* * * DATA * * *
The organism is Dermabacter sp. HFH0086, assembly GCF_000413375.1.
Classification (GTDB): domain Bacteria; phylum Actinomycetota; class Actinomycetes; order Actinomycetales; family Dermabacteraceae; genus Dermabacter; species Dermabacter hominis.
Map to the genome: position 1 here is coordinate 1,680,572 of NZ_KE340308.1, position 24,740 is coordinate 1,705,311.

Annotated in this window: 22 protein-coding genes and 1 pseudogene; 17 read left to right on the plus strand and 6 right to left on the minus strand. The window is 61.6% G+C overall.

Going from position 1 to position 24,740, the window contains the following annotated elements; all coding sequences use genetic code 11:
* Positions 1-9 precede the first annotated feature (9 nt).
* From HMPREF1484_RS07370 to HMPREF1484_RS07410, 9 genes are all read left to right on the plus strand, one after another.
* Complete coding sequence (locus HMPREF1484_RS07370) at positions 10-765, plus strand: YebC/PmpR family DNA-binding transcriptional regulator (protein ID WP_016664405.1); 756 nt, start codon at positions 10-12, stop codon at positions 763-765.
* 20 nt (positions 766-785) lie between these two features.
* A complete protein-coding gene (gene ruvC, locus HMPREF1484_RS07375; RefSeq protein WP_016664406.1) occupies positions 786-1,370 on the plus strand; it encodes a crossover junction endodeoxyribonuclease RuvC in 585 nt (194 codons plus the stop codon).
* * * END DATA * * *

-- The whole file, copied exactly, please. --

The organism is Dermabacter sp. HFH0086, assembly GCF_000413375.1.
Classification (GTDB): domain Bacteria; phylum Actinomycetota; class Actinomycetes; order Actinomycetales; family Dermabacteraceae; genus Dermabacter; species Dermabacter hominis.
Map to the genome: position 1 here is coordinate 1,680,572 of NZ_KE340308.1, position 24,740 is coordinate 1,705,311.

Annotated in this window: 22 protein-coding genes and 1 pseudogene; 17 read left to right on the plus strand and 6 right to left on the minus strand. The window is 61.6% G+C overall.

Going from position 1 to position 24,740, the window contains the following annotated elements; all coding sequences use genetic code 11:
* Positions 1-9 precede the first annotated feature (9 nt).
* From HMPREF1484_RS07370 to HMPREF1484_RS07410, 9 genes are all read left to right on the plus strand, one after another.
* Complete coding sequence (locus HMPREF1484_RS07370) at positions 10-765, plus strand: YebC/PmpR family DNA-binding transcriptional regulator (protein ID WP_016664405.1); 756 nt, start codon at positions 10-12, stop codon at positions 763-765.
* 20 nt (positions 766-785) lie between these two features.
* A complete protein-coding gene (gene ruvC, locus HMPREF1484_RS07375; RefSeq protein WP_016664406.1) occupies positions 786-1,370 on the plus strand; it encodes a crossover junction endodeoxyribonuclease RuvC in 585 nt (194 codons plus the stop codon).